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fivestringsurf

Much Processing on Live Server

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Hi,

I am doing some scraping and processing in php that is time intensive.  On my local machine it was no big deal, but now that the project is live and has realtime users daily I have some concerns.

When php is processing does this mean other people can't connect to the server? (They will be queued until the process I am running finishes) ?

I hope not, but my local testing seems like it IS that way.  

I did this:

I ran a php script from my browser that took a few minutes to execute.  While it was running I tried accessing the same local site via another browser tab and it halted.

If this is in fact how php works on the live server, how would I go about running about 6000 processes daily that would consume ~1-4 hours of processing time?

 

Thanks.

 

 

Edited by fivestringsurf

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Perhaps you need to examine your long-running process for better ways to perform whatever task you are doing.   Are you using repetitive queries instead of one over-all one? Are you looping with an embedded query?  These are things to avoid.  A process that takes "a few minutes" to execute is either working on hundreds of thousands of records or is not written properly.

Edited by ginerjm

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12 hours ago, ginerjm said:

Perhaps you need to examine your long-running process for better ways to perform whatever task you are doing.   Are you using repetitive queries instead of one over-all one? Are you looping with an embedded query?  These are things to avoid.  A process that takes "a few minutes" to execute is either working on hundreds of thousands of records or is not written properly.

Yes and yes.  I've already broken the "tasks" down into never more than a single http request if there is one.  But when I go to complete a bunch of tasks they can all stack up and take a while.

The "few minutes" was me deliberately making a task take longer so I could test my theory locally about php locking up for other's requests...which is still a question I have:

When php is processing does this mean other people can't connect to the server? (They will be queued until the process I am running finishes) ?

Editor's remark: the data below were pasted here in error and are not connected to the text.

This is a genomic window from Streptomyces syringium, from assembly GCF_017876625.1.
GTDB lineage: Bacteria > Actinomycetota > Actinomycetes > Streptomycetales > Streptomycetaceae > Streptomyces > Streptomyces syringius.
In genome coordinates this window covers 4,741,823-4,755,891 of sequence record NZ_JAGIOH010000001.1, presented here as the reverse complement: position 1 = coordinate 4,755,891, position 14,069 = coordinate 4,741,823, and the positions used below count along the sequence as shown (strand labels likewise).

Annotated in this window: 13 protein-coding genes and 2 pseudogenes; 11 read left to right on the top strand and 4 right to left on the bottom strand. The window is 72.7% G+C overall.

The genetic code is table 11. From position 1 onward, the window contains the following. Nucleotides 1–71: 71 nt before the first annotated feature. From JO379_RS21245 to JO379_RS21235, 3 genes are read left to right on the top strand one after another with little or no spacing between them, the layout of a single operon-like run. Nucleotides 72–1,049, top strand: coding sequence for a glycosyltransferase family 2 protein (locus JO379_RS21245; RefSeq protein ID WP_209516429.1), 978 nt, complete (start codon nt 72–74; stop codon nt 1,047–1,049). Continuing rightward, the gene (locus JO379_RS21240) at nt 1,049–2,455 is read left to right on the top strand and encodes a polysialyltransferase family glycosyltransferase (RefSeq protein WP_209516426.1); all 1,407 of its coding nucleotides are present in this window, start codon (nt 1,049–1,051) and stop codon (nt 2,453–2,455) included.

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15 hours ago, fivestringsurf said:

When php is processing does this mean other people can't connect to the server? (They will be queued until the process I am running finishes) ?

Not even remotely the case.

Locally, were you using the built-in server that PHP provides? Don't. It's good for quick stuff but it's not a real server. Set up your development environment to match your production environment as closely as possible.

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3 hours ago, requinix said:

Not even remotely the case.

Locally, were you using the built-in server that PHP provides? Don't. It's good for quick stuff but it's not a real server. Set up your development environment to match your production environment as closely as possible.

Oh that's good to know :)

Locally I was using the apache that ships with MacOS.  I'm currently running the local Laravel Server (via: http://127.0.0.1:8000 )  but I also remember this was the exact case when running xampp.

But as long as the actual LAMP stack on the server can handle concurrent requests I don't think I have much to worry about.

(as an aside) I tried looking up this on google but found it really hard to even word it correctly to get the info I was seeking!

Thank you

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You probably saw the behavior you did due to using sessions.  When you start a session PHP will lock the session data so that it's not affected by other processes.  This lock exists until you either call session_write_close or the process ends.  So if you're long-running process doesn't need to update any session data, call session_write_close prior to starting it.

That said, lots of concurrent long-running processes could block a server.  Your HTTP server will process each request using a thread or worker process (depends on the configuration).  I'll only spin up a certain number of these based on the configuration and if that limit is reached it'll stop responding to requests.  Your long-running processes would tie up some of these threads.  The number of threads available on an actual server will probably be relatively high though, so unless you expect a lot of these processes to be running concurrently it likely won't be an issue.  If the server is setup with something like PHP-FPM or a CGI setup though, the number of allowed PHP instances may be smaller.  You limit would be the smaller of the the http server's limits or PHP's limits.

If you want to keep your site responsive though, the way to manage that would be to offload the work to a background process so that your website can continue to respond to requests.  The user would then go to the page which would trigger the processing and you would respond with a message like "We're working on your request, check back in a bit".  When the process is complete give the user the results.  There are many ways to accomplish this, such as using services like redis, gearman, beanstalkd, etc or simply adding records to your database and having a background service checking for new records periodically.

 

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